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United States District Court, Southern District of New York

June 6, 1990


The opinion of the court was delivered by: Cedarbaum, District Judge.


Plaintiff, Guardsmark, Inc., and defendant, Pinkerton's, Inc., are in the business of providing security services. Both companies believe that psychological testing of security guards is important to the provision of effective security services, and both agree that in recent years users of security services have become increasingly interested in the psychological testing of the security officers assigned to them. Guardsmark tests all of its security guards with The Minnesota Multiphasic Personality Inventory ("the MMPI").

In September of 1989, Pinkerton's distributed an illustrated ten page promotional brochure. On page three of the brochure, the following sentence appears: "First, we test every officer applicant with a special version of the MMPI psychological evaluation." Guardsmark contends that Pinkerton's inclusion of this sentence in its promotional material constitutes false advertising and unfair competition. Guardsmark has sued Pinkerton's for violation of Section 43(a) of the Lanham Act, 15 U.S.C. § 1125(a), for violation of Sections 349 and 350 of the New York General Business Law, N.Y. Gen.Bus.Law § 349 (McKinney 1984) and N.Y. Gen.Bus.Law § 350 (McKinney 1963), and for the common law tort of unfair competition.

With the consent of the parties, after expedited discovery, a consolidated preliminary and permanent injunction hearing was held. The evidence was presented at a two day bench trial. After weighing all of the evidence and evaluating the credibility of the witnesses, I find that Guardsmark has not proven by a fair preponderance of the credible evidence that Pinkerton's has violated the law.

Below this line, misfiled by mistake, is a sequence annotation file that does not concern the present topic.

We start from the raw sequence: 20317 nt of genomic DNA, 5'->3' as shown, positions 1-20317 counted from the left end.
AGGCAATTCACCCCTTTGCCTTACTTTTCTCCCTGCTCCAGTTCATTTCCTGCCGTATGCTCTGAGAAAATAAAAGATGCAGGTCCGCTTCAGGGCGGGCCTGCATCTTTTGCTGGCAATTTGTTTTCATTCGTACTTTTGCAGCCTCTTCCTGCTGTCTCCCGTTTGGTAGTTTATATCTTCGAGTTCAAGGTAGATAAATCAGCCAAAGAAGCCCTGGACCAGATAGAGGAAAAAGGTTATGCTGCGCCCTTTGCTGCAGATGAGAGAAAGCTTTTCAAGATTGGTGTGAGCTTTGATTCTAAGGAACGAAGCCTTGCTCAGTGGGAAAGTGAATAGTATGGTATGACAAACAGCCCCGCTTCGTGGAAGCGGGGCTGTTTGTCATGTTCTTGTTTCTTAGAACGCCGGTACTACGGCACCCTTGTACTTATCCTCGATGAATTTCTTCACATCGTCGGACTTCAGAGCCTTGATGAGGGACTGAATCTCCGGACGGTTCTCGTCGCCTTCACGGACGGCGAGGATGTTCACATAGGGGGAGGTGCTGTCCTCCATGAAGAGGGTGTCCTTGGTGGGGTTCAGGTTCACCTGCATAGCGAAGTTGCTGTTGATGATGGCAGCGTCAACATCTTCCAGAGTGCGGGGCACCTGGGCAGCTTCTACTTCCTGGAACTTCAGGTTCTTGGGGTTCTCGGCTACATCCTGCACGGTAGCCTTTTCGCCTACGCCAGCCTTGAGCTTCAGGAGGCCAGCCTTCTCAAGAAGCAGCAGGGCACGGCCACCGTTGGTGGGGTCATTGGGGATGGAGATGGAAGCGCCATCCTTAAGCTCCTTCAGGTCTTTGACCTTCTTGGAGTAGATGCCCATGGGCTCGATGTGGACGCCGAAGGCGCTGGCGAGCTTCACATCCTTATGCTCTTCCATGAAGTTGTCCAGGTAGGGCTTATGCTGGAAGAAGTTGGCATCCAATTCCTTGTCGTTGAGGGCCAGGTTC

The MMPI is one of the best known and widely used personality assessment tests. It was developed in the late 1930's and early 1940's by researchers at the University of Minnesota. The strength of the MMPI is attributable, in large measure, to the extensive research done during its development and during the years of its use.

The full MMPI consists of 566 questions. Originally, the questions were written on index cards which could be shuffled and given to a test subject in any order. Now, the MMPI is available in two test booklet versions, the Form R and the Full Form. Recently, the MMPI-2 was introduced. This new test is similar to the MMPI except that the order of some of the questions has been changed, some questions have been eliminated, and the language of some of the questions has been adjusted to better reflect current speech patterns. The MMPI-2 was designed so that all the research done on the MMPI would be applicable to it. In other words, it was intended to be the equivalent of and a substitute for the MMPI.

The MMPI is designed to be scored on fourteen different scales. Ten of these scales measure psychopathology. The other four scales are validity scales which measure the defensiveness and honesty of the test subject. After the answers are scored on the fourteen scales, the results are plotted on a graph. The MMPI profile on the graph is then interpreted by a qualified psychologist experienced in interpreting MMPI profiles. The test comes with instructional materials which explain how the fourteen scales should be scored. In fact, only 399 of the questions are used to produce the fourteen scales; the other questions are experimental and are designed to test for other things, like lower back pain. The Form R test booklet is designed so that all of the questions used for the fourteen scales are grouped at the beginning. Thus, the subject can stop after completing the first 399 questions and not spend time answering the experimental questions if the person administering the test has no need for the experimental scores.

Since the MMPI's introduction, independent researchers have been working to develop a shorter version of the MMPI. To date, at least fourteen such abbreviated versions have been developed and written about. These shorter tests are called "short form MMPI's," altered form MMPI's," or "abbreviated MMPI's." There is an extensive body of literature discussing these short form MMPI's. Dr. W. Grant Dahlstrom, plaintiff's expert witness, included chapters on MMPI short forms in several of his books on the MMPI.

One of the most widely known of the short form MMPI's is the MMPI 168. This test uses only the first 168 questions of the MMPI to generate the fourteen scales. The tables needed to convert the answers from the MMPI 168 into the scales are included in MMPI handbooks and code-books published by the University of Minnesota Press. The MMPI 168-E is another short form MMPI. It consists of the first 168 questions of the full MMPI plus all the K-scale questions. The K-scale is one of the four validity scales. It is used to measure subtle defensiveness.